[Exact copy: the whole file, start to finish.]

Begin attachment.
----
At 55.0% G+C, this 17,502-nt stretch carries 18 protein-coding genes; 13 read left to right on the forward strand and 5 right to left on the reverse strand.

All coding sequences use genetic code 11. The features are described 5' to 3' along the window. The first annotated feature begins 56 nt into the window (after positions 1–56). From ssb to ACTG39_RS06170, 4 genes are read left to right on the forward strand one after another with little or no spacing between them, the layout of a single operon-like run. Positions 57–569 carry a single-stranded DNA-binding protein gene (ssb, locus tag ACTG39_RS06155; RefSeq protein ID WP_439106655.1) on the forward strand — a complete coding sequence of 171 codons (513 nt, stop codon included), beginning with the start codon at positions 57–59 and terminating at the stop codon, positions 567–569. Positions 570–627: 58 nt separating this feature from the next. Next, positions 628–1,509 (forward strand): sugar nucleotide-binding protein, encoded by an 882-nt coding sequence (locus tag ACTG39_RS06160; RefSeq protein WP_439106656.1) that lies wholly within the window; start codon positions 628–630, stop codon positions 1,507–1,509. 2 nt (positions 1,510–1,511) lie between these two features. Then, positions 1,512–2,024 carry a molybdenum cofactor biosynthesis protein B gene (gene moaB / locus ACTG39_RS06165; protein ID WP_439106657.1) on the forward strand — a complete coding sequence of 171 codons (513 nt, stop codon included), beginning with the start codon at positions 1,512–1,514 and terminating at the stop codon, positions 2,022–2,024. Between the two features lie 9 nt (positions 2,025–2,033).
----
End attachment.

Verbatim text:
At 55.0% G+C, this 17,502-nt stretch carries 18 protein-coding genes; 13 read left to right on the forward strand and 5 right to left on the reverse strand.

All coding sequences use genetic code 11. The features are described 5' to 3' along the window. The first annotated feature begins 56 nt into the window (after positions 1–56). From ssb to ACTG39_RS06170, 4 genes are read left to right on the forward strand one after another with little or no spacing between them, the layout of a single operon-like run. Positions 57–569 carry a single-stranded DNA-binding protein gene (ssb, locus tag ACTG39_RS06155; RefSeq protein ID WP_439106655.1) on the forward strand — a complete coding sequence of 171 codons (513 nt, stop codon included), beginning with the start codon at positions 57–59 and terminating at the stop codon, positions 567–569. Positions 570–627: 58 nt separating this feature from the next. Next, positions 628–1,509 (forward strand): sugar nucleotide-binding protein, encoded by an 882-nt coding sequence (locus tag ACTG39_RS06160; RefSeq protein WP_439106656.1) that lies wholly within the window; start codon positions 628–630, stop codon positions 1,507–1,509. 2 nt (positions 1,510–1,511) lie between these two features. Then, positions 1,512–2,024 carry a molybdenum cofactor biosynthesis protein B gene (gene moaB / locus ACTG39_RS06165; protein ID WP_439106657.1) on the forward strand — a complete coding sequence of 171 codons (513 nt, stop codon included), beginning with the start codon at positions 1,512–1,514 and terminating at the stop codon, positions 2,022–2,024. Between the two features lie 9 nt (positions 2,025–2,033).